Forty years ago, a magazine editor named Merle Miller broke new ground by publicly coming out in a New York Times article called "What It Means To Be Homosexual." Discussing that essay's recent republication — Penguin put it out last year with a new foreword by Dan Savage — Emily Greenhouse at the New Yorker wrote:
The article was published on January 17, 1971. It was extraordinary. Miller had not intended to write anything personal—"I have no taste for self-revelation," he later wrote—but it seems to have spilled out from his pen, his typewriter, a reasoned and reasonably furious demand for respect. "I am sick and tired," he wrote, "of reading and hearing such goddamn demeaning, degrading bullshit about me and my friends." It was a great deal more than that, but in a way, Miller's anger was it: a simple, loyal appeal on behalf of himself and his bullied friends.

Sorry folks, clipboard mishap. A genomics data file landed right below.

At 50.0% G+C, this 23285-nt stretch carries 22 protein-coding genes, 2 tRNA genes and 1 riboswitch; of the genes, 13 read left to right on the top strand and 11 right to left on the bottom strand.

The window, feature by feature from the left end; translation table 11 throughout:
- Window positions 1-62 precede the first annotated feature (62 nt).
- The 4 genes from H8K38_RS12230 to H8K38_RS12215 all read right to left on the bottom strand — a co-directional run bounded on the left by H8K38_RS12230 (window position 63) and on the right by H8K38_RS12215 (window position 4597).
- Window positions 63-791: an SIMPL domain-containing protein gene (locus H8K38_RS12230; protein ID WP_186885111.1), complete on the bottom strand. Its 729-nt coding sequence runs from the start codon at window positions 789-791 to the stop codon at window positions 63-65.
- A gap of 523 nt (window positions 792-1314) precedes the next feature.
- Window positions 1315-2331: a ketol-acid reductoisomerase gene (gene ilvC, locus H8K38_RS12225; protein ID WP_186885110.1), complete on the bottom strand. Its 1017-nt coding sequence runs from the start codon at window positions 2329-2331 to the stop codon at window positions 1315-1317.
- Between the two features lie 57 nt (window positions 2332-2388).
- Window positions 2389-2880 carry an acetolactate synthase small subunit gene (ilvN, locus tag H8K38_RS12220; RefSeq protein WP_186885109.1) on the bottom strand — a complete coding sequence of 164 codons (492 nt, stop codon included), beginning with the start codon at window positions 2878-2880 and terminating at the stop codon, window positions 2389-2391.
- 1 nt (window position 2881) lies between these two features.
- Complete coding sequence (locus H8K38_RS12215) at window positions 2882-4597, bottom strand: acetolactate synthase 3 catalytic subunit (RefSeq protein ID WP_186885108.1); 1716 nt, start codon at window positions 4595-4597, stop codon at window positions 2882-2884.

In the video AFTER THE JUMP, Savage himself discusses Miller's impact on gay culture and what it means to "be different" in these more inclusive, though not necessarily less dangerous, times.